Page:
When President Obama took hold of, and asserted leadership over, the health-care debate last month with his address to a joint session of Congress, I argued that his speech needed to be "the start of a new chapter in the fight for equitable health care in America," as well as "the start of a public awareness campaign to make sure that Americans understand the truth about the plan without being misled by the distortions of its opponents," "the start of a concerted effort on the part of Democrats to pull together to get this done."
In short, what the president and other leading proponents of reform needed to do was both to boost public support for reform (as well as for the public option) by contrasting the truth with Republican lies and to unite Democrats behind a reform package that will bring meaningful change to America's dysfunctional and unjust health-care system. Obama, for his part, needed to engage in a serious, concerted public awareness effort and, on Capitol Hill, to twist some arms. Without him, and without his leadership, Democrats seem incapable of getting anything done.
The public awareness effort continues -- and, with it, solid poll numbers in support of a public option of some kind. And, it seems, the arm-twisting is well underway, too, as the Chicago Tribune reports:
Despite months of seeming ambivalence about creating a government health insurance plan, the Obama White House has launched an intensifying behind-the-scenes campaign to get divided Senate Democrats to take up some version of the idea in the weeks just ahead.
President Barack Obama has long advocated a so-called public option, while at the same time repeatedly expressing openness to other ways to offer consumers a potentially more affordable alternative to health plans sold by private insurers.
But now, senior administration officials are holding private meetings almost daily at the Capitol with senior Democratic staff to discuss ways to include a version of the public plan in the health care bill that Senate Majority Leader Harry Reid, D-Nev., plans to bring to the Senate floor later this month, according to senior Democratic congressional aides.
At the same time, Obama has been reaching out personally to rank-and-file Senate Democrats, telephoning more than a dozen lawmakers in the last week to press the case for action.
Administration officials are also distributing talking points and employing other campaign-style devices to rally support for passing a bill this fall.
The White House initiative, unfolding largely out of public view, follows months in which the president appeared to defer to senior lawmakers on Capitol Hill as they labored to put together gargantuan health care bills.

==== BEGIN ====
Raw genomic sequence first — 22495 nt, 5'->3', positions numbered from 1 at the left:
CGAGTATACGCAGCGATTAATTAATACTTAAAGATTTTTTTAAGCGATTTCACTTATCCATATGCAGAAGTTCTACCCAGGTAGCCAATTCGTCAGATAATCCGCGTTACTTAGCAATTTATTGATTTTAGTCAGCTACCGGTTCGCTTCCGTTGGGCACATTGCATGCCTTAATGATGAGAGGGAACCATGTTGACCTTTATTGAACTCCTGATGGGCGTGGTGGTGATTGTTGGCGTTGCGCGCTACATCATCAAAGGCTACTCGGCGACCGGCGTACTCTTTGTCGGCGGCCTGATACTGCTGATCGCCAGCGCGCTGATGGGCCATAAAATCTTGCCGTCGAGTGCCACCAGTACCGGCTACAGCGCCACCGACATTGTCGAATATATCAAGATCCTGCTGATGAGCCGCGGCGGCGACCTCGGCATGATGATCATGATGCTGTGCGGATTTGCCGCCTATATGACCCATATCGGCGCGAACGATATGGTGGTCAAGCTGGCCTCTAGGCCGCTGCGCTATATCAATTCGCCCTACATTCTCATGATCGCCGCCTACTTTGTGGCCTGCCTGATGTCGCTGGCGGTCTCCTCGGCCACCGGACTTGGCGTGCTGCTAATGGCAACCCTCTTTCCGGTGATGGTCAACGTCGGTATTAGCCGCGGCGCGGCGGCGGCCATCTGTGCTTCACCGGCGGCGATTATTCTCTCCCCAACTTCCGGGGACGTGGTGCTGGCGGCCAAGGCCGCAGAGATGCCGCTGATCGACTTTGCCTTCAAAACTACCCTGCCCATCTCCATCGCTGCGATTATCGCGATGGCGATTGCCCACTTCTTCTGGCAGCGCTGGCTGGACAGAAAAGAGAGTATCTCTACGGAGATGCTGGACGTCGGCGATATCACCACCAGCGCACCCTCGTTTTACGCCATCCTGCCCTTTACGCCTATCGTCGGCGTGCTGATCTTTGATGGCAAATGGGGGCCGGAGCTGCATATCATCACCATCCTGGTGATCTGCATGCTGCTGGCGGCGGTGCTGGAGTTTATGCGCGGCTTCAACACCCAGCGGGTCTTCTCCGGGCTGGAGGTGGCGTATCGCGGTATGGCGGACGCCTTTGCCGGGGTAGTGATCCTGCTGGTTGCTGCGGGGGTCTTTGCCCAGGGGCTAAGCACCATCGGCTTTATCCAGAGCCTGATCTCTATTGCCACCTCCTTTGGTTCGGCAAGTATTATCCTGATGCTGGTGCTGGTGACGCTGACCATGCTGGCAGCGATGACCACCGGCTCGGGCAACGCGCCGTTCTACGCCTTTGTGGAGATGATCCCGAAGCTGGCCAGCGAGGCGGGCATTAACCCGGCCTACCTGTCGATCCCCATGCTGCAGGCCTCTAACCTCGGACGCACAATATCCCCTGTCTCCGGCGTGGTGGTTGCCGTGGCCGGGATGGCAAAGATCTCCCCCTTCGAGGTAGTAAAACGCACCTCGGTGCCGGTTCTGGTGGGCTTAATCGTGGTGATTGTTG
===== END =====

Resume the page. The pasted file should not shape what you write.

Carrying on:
It also marks a critical test of Obama's command of the inside game in Washington in which deals are struck behind closed doors and wavering lawmakers are cajoled and pressured into supporting major legislation.
To me, the "seeming ambivalence" was part of the plan all along. As I put it responding to a Frank Rich column on Obama's supposed "squandered summer, Obama reached out to Republicans in the spirit of bipartisanship, and seemed to back Democratic efforts for put together a reform package with at least some Republican support, but must have known what was coming: Republicans, including the three Gang of Six "moderates," showed that they weren't serious about meaningful reform, coming out either against it altogether or in favor of such concessions as to water it down significantly, to the point of near-meaninglessness. Meanwhile, the right-wing opponents of reform, from the punditocracy down to the mob, descended ever further into "death panel" madness.
Obama is a smart guy. Surely he anticipated this. He must have known all along that reform would require united Democratic support. (Any Republican support on top, however unlikely, would just be a bonus.) Indeed, the main obstacle to passing meaningful reform is not Republican opposition/obstructionism but Democratic disunity. Divided, the Democrats are stuck and reform is doomed to watered-down compromise; united, they can make it happen for the good of the country.
What is clear now, it seems, is that President Obama is not just fully engaged but fully in command, assuming the leadership role that is his. And I think there may just be meaningful reform because of it -- as long as Democrats can put aside their differences and unite to do what is right. On that point, I remain skeptical. Even a popular Democratic president can only do so much with a party that has a long, sad history of caving in when the going gets tough, and of allowing the Republicans to prevail.
(Cross-posted from The Reaction.)